Gin starts out life much like vodka: it is distilled from grains or malt, it is clear and (with a certain few exceptions) colorless, and light-bodied. What sets it apart is the assortment of botanicals that flavor this spirit, all revolving around one key ingredient: juniper.
You can tell a gin by a simple sniff: the juniper berry (which, fun fact, is not actually a berry but a highly unusual type of cone) smells like a conifer and is difficult to miss. While every gin uses juniper for flavor, each gin has its own unique set of botanicals that give them their particular tastes. The most common botanicals along with juniper are citrus (often lemon peel or lemon zest), corriander, fennel, anise, and the list does not end there.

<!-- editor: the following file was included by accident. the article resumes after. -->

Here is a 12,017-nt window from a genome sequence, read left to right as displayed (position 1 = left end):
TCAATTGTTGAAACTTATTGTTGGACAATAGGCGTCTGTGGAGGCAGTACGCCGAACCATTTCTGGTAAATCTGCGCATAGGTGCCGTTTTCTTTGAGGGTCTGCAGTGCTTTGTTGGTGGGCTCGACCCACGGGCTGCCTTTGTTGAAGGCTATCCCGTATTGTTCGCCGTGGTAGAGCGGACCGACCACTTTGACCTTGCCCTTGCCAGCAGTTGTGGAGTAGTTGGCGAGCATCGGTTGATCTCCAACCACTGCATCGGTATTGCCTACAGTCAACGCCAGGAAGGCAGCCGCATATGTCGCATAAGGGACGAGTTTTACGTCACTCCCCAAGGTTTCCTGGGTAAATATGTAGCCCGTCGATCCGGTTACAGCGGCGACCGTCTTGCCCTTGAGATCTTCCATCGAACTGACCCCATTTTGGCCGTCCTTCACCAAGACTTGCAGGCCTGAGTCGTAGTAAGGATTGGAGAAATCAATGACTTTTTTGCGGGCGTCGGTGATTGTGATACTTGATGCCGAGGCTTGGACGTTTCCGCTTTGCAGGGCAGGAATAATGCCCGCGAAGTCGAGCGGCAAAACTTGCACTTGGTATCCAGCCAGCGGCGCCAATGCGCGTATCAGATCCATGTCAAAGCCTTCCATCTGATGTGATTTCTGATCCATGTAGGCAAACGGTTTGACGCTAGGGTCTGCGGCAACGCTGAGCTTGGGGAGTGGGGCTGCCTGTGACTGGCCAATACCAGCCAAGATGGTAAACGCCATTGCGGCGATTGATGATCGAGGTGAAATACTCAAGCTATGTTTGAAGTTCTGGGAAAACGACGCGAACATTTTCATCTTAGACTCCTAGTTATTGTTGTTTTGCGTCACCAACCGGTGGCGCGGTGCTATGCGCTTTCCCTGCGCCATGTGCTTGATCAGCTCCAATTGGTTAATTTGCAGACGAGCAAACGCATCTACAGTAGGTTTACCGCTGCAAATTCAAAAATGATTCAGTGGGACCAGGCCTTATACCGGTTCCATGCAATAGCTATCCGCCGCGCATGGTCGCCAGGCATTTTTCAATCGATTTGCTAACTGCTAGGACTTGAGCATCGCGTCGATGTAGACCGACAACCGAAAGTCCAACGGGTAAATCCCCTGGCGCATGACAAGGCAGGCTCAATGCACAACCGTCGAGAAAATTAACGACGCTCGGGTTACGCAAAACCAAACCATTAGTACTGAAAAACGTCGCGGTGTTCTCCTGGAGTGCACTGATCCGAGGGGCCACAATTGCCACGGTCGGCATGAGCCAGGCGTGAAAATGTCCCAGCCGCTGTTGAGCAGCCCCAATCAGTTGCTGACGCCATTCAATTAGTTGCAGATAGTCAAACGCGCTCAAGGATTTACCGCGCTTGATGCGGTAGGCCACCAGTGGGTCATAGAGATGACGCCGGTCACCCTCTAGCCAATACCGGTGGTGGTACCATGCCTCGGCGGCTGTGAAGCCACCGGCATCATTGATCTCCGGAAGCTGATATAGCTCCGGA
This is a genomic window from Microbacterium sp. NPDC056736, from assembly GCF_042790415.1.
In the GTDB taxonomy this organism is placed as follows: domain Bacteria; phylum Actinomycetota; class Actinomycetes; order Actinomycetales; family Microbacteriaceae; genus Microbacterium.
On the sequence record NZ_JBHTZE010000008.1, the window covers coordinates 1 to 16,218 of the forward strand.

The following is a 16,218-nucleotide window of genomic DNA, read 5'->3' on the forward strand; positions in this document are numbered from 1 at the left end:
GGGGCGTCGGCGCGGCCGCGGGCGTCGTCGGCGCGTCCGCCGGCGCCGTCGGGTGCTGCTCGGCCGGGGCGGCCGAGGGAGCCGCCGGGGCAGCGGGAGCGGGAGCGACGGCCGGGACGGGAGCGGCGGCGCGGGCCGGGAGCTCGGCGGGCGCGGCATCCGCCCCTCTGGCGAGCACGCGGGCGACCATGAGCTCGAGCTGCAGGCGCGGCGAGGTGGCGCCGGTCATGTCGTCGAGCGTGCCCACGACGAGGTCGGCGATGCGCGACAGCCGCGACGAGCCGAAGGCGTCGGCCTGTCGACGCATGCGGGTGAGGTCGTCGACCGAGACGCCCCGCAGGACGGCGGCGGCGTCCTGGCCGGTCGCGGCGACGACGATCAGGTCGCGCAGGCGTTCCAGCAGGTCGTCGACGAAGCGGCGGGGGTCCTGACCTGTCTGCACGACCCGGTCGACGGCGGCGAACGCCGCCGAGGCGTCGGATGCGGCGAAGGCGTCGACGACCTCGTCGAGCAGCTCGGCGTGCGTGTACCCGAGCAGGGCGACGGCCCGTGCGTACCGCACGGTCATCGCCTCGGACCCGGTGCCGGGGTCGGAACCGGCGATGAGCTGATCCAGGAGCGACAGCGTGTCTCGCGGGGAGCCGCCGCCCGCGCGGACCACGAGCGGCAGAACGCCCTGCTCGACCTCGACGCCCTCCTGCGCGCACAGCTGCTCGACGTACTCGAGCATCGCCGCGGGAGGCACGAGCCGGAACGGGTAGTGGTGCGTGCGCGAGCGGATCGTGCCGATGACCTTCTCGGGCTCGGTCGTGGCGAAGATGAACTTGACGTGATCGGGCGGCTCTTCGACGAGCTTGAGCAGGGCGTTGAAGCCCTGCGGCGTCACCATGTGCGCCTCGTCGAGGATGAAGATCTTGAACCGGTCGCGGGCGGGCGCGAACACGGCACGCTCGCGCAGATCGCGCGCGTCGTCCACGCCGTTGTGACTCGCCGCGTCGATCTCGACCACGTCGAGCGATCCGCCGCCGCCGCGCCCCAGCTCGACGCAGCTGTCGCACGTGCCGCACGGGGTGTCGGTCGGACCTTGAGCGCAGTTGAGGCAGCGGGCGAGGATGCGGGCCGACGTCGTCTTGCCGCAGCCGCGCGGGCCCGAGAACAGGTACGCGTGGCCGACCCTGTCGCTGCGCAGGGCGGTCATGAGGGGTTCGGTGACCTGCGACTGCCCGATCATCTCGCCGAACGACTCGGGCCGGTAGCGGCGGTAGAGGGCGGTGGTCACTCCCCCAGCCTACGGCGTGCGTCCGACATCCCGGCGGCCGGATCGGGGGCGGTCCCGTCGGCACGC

When browsing our gin selections, there are a few things to look for to gauge what kind of gin you are looking for. The most recognizable style is a London Dry Gin. These are going to be your driest, least sweet, and most juniper-heavy gins. One step down in dryness is Plymouth gin which is its own style, has to come from Plymouth, England, and uses more root spices. One more step down and you get to Dutch genevers and Old Tom Gins (where the Tom Collins cocktail got its name). These gins are darker, sweeter, and highlight the juniper less than the London Dry style gins, opting more for the sweet and savory botanicals to produce a more complex and flavor-rich spirit. Lastly, you will find what are called International or New American Style gins. If you are familiar with Hendrick's (which features cucumber and rose), then you already know this style. These gins tend to be light on the juniper and highlight other botanicals to produce softer, more delicate gins with a layers of flavor.